Steve Scott, straining mightily with every stride, overhauled Sydney Maree in the last 20 yards today to win the mile in 3:52.26 at the Jumbo Elliott Invitational track meet. Then the American and the South African took a victory lap, arm in arm, while the 9,200 fans saluted the fastest mile ever run in the East.
It was not the only great effort today. James Robinson, the two-time U.S. Olympian, whipped Mark Enyeart and Mike Boit in the 800 meters in 1:44.63 and was named the outstanding athlete of the meet.
Robinson's time was the fastest in the world this year and the only better clocking in 1980 was the 1:44.53 by Don Paige, who was a spectator today with knee and ankle injuries.
It was the prospect of the mile however, that kept the crowd in an amiable mood through a humid afternoon marked by frequent scratches and many routine performances. Nobody was disappointed, either, with the meet, named after the late Villanova track coach.
Villanova's John Hunter led through a 1:59 half, then indoor record holder Eamonn Coghlan moved in front. Georgetown's John Gregorek tried to steal the race at the bell, but Maree charged past him and Scott followed.
The fans were behind the South African, a Villanova senior, but he could not hold off Scott, who covered the final lap in 52.6 seconds, his lifetime best.
Maree ran 3:52.44 and John Walkers was third in 3:55.89 as the first six finishers bettered four minutes. Gregorek was fifth in 3:57.10, his personal best.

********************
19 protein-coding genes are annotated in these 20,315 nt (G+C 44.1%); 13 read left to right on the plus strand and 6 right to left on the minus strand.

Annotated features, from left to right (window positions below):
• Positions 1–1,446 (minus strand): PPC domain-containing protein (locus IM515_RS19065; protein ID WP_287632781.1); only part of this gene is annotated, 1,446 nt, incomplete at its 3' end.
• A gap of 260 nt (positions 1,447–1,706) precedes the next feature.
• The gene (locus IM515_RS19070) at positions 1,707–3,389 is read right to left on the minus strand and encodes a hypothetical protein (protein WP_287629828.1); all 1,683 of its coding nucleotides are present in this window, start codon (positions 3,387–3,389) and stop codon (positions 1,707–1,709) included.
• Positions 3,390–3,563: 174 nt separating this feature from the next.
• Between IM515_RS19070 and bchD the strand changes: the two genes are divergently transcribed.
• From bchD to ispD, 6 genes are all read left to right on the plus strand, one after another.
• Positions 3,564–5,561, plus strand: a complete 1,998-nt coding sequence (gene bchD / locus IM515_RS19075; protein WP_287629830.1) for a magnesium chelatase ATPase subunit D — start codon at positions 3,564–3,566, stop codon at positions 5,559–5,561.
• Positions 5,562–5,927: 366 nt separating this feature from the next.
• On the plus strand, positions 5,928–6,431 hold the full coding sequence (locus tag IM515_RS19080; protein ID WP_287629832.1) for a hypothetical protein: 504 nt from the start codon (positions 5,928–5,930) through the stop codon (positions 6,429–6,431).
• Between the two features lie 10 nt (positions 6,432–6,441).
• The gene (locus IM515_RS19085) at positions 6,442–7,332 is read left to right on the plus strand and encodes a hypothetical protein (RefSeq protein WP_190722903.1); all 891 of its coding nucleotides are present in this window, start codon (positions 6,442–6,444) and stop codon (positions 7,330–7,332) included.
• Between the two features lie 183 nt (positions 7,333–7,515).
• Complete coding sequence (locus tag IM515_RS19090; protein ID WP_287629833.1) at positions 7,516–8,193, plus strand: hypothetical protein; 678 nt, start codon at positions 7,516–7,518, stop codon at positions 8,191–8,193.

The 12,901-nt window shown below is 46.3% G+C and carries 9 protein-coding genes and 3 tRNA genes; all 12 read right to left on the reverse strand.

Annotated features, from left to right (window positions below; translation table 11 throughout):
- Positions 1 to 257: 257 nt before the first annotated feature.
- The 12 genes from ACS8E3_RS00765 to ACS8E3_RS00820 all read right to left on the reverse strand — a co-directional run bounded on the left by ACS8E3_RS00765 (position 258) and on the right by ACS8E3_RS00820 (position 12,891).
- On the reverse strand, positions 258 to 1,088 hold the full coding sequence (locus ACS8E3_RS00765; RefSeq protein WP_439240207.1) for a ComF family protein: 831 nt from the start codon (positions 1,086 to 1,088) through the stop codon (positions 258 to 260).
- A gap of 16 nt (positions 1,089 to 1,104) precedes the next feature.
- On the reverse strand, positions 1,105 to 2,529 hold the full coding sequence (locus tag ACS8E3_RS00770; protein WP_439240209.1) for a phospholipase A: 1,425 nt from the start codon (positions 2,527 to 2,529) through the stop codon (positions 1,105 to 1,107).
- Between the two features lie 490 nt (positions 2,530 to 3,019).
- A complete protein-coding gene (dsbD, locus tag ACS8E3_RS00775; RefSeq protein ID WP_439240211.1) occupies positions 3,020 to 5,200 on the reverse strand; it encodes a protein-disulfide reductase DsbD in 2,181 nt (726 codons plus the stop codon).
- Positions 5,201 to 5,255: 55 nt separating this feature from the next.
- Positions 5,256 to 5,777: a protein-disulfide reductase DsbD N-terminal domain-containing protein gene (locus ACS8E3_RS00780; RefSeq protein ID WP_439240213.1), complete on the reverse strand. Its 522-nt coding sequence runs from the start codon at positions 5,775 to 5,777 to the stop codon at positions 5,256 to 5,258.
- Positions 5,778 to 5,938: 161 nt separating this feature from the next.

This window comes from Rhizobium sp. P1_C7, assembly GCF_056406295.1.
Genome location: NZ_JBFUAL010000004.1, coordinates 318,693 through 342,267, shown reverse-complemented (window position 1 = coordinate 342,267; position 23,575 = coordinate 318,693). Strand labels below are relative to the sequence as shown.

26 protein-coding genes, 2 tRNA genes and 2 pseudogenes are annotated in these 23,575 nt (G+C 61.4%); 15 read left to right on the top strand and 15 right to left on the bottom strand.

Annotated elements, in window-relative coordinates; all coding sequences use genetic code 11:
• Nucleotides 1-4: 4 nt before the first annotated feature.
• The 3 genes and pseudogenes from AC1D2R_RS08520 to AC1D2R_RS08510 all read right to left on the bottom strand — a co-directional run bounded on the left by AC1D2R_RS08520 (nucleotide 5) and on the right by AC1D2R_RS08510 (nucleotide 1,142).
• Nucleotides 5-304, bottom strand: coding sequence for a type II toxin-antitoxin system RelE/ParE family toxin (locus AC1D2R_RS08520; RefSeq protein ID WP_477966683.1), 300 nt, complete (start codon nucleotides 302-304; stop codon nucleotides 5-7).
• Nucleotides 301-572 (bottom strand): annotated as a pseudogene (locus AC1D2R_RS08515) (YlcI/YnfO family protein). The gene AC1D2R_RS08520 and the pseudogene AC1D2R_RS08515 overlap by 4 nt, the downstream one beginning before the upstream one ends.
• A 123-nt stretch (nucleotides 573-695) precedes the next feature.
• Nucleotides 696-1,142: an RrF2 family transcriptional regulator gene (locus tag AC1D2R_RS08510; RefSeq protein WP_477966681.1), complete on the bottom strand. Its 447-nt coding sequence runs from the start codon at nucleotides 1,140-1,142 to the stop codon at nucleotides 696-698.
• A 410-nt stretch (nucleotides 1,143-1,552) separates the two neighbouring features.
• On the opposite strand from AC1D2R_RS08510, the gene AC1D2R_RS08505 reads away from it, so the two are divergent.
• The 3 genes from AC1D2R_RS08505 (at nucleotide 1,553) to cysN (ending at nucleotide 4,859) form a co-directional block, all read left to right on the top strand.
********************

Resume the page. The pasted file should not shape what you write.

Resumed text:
"It was humid for me -- I'm from Tempe, Ariz., and 15 percent is a humid day there," Scott said. "I felt bad when I woke up and I was hoping for an easy-type race that wouldn't take a lot of energy. But I had to really dig deep to go by him in the last 110.
"I knew Sydney was fit and on his home track, in front of his home fans, he figured to be tough. The Jumbo Elliott mile means more to him than me, because I didn't know Jumbo."
"When I saw Steve's knee, I knew it was going to be a kill to the finish," Maree said. "I'm not upset that I lost. I'm happy with the times we established."
Robinson was last, as usual, after the first lap of the 800, although he ran that quarter in 51.6. He moved into third with 200 meters left, then outkicked Boit to win. Enyeart closed fast to edge Boit for second.
"This is the first time I beat Boit this year," Robinson said. "He's been dogging me. I keyed on him because I knew he was going to go. He hasn't been finishing strong but he's been killing me on the backstretch. I just tried to keep my form and see who died first."
Edwin Moses won his 62nd straight intermediate hurdles final, dating back to 1977, as he ran away from so-so field in 48.65 seconds. Moses, obviously unchallenged, was leaning backward as he cleared a couple of hurdles late in the race. It was Moses' first appearance in the East since the 1976 Penn Relays.
James Walker was second, almost two seconds back, and Maryland's Chris Person somewhat atoned for his poor showing here in last week's IC4A meet by placing third in 50.88.
Renaldo Nehemiah, who has a chipped bone in his right foot, was introduced before the start of the high hurdles. His chief rival, Greg Foster, missed his flight here, so Dedy Cooper enjoyed an easy victory in 13.65 seconds.
Alice Jackson of D.C. International won the woman's 400 meters in 53.55.
She tied up badly near the finish, but held off Dian Dixon by three yards.
Michele Collins, a sophomore from Blair High School in Silver Spring, Md., took a pair of third places. She was time in an excellent 12.04 for the 100, as Grace Jackson prevailed in 11.95, and clocked 24.33 for the 200, won by Beverly Kearny in 23.99.
Jan Merrill was selected outstanding female athlete for her 9:03.71 victory in the 3,000-meter run.